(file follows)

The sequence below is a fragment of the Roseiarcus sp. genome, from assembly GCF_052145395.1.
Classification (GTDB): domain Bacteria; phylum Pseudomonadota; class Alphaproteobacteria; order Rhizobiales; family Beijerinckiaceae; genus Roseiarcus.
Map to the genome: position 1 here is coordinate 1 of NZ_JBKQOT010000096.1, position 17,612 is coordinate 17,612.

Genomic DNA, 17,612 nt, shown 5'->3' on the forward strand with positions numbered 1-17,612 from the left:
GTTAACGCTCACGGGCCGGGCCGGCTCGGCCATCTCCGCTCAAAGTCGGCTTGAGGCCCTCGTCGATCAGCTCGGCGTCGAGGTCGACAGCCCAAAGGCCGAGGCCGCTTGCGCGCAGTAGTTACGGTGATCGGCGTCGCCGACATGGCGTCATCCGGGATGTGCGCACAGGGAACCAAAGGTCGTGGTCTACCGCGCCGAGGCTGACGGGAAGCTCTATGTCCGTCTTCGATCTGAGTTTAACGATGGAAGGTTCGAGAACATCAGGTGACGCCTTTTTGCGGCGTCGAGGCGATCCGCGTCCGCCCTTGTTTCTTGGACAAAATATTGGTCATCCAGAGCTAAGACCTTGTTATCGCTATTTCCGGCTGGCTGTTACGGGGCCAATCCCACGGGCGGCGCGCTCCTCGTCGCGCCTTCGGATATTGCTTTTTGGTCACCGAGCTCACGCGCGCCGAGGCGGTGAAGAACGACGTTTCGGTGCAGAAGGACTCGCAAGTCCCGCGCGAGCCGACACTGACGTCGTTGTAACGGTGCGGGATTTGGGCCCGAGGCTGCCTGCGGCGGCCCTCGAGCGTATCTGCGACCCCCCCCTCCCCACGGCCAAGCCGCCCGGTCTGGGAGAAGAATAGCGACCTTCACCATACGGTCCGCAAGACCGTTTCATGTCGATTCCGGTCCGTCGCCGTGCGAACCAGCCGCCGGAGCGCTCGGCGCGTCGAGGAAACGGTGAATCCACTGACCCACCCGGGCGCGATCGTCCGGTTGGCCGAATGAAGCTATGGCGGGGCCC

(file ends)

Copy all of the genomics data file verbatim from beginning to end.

The sequence below is a fragment of the Roseiarcus sp. genome, from assembly GCF_052145395.1.
Classification (GTDB): domain Bacteria; phylum Pseudomonadota; class Alphaproteobacteria; order Rhizobiales; family Beijerinckiaceae; genus Roseiarcus.
Map to the genome: position 1 here is coordinate 1 of NZ_JBKQOT010000096.1, position 17,612 is coordinate 17,612.

Genomic DNA, 17,612 nt, shown 5'->3' on the forward strand with positions numbered 1-17,612 from the left:
GTTAACGCTCACGGGCCGGGCCGGCTCGGCCATCTCCGCTCAAAGTCGGCTTGAGGCCCTCGTCGATCAGCTCGGCGTCGAGGTCGACAGCCCAAAGGCCGAGGCCGCTTGCGCGCAGTAGTTACGGTGATCGGCGTCGCCGACATGGCGTCATCCGGGATGTGCGCACAGGGAACCAAAGGTCGTGGTCTACCGCGCCGAGGCTGACGGGAAGCTCTATGTCCGTCTTCGATCTGAGTTTAACGATGGAAGGTTCGAGAACATCAGGTGACGCCTTTTTGCGGCGTCGAGGCGATCCGCGTCCGCCCTTGTTTCTTGGACAAAATATTGGTCATCCAGAGCTAAGACCTTGTTATCGCTATTTCCGGCTGGCTGTTACGGGGCCAATCCCACGGGCGGCGCGCTCCTCGTCGCGCCTTCGGATATTGCTTTTTGGTCACCGAGCTCACGCGCGCCGAGGCGGTGAAGAACGACGTTTCGGTGCAGAAGGACTCGCAAGTCCCGCGCGAGCCGACACTGACGTCGTTGTAACGGTGCGGGATTTGGGCCCGAGGCTGCCTGCGGCGGCCCTCGAGCGTATCTGCGACCCCCCCCTCCCCACGGCCAAGCCGCCCGGTCTGGGAGAAGAATAGCGACCTTCACCATACGGTCCGCAAGACCGTTTCATGTCGATTCCGGTCCGTCGCCGTGCGAACCAGCCGCCGGAGCGCTCGGCGCGTCGAGGAAACGGTGAATCCACTGACCCACCCGGGCGCGATCGTCCGGTTGGCCGAATGAAGCTATGGCGGGGCCC